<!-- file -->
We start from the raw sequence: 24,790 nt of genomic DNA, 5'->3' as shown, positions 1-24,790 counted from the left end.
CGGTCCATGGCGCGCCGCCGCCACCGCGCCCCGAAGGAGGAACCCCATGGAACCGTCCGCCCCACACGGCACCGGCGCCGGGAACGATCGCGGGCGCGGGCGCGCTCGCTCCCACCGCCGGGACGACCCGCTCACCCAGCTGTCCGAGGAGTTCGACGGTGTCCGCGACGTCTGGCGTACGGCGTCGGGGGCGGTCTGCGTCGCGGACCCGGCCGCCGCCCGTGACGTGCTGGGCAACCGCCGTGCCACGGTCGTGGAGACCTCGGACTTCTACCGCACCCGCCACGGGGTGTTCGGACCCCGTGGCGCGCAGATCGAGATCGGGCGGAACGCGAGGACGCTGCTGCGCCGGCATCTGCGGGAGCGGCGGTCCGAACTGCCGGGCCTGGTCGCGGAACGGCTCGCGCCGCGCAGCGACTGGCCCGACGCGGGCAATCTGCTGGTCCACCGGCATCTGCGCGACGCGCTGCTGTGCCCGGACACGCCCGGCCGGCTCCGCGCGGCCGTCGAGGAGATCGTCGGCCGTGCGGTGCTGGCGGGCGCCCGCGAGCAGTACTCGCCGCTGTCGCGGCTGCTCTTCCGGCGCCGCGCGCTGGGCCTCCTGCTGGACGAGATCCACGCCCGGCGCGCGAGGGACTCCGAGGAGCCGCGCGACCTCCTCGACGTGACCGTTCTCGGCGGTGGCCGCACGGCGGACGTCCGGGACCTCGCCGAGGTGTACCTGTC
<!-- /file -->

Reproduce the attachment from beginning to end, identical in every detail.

We start from the raw sequence: 24,790 nt of genomic DNA, 5'->3' as shown, positions 1-24,790 counted from the left end.
CGGTCCATGGCGCGCCGCCGCCACCGCGCCCCGAAGGAGGAACCCCATGGAACCGTCCGCCCCACACGGCACCGGCGCCGGGAACGATCGCGGGCGCGGGCGCGCTCGCTCCCACCGCCGGGACGACCCGCTCACCCAGCTGTCCGAGGAGTTCGACGGTGTCCGCGACGTCTGGCGTACGGCGTCGGGGGCGGTCTGCGTCGCGGACCCGGCCGCCGCCCGTGACGTGCTGGGCAACCGCCGTGCCACGGTCGTGGAGACCTCGGACTTCTACCGCACCCGCCACGGGGTGTTCGGACCCCGTGGCGCGCAGATCGAGATCGGGCGGAACGCGAGGACGCTGCTGCGCCGGCATCTGCGGGAGCGGCGGTCCGAACTGCCGGGCCTGGTCGCGGAACGGCTCGCGCCGCGCAGCGACTGGCCCGACGCGGGCAATCTGCTGGTCCACCGGCATCTGCGCGACGCGCTGCTGTGCCCGGACACGCCCGGCCGGCTCCGCGCGGCCGTCGAGGAGATCGTCGGCCGTGCGGTGCTGGCGGGCGCCCGCGAGCAGTACTCGCCGCTGTCGCGGCTGCTCTTCCGGCGCCGCGCGCTGGGCCTCCTGCTGGACGAGATCCACGCCCGGCGCGCGAGGGACTCCGAGGAGCCGCGCGACCTCCTCGACGTGACCGTTCTCGGCGGTGGCCGCACGGCGGACGTCCGGGACCTCGCCGAGGTGTACCTGTC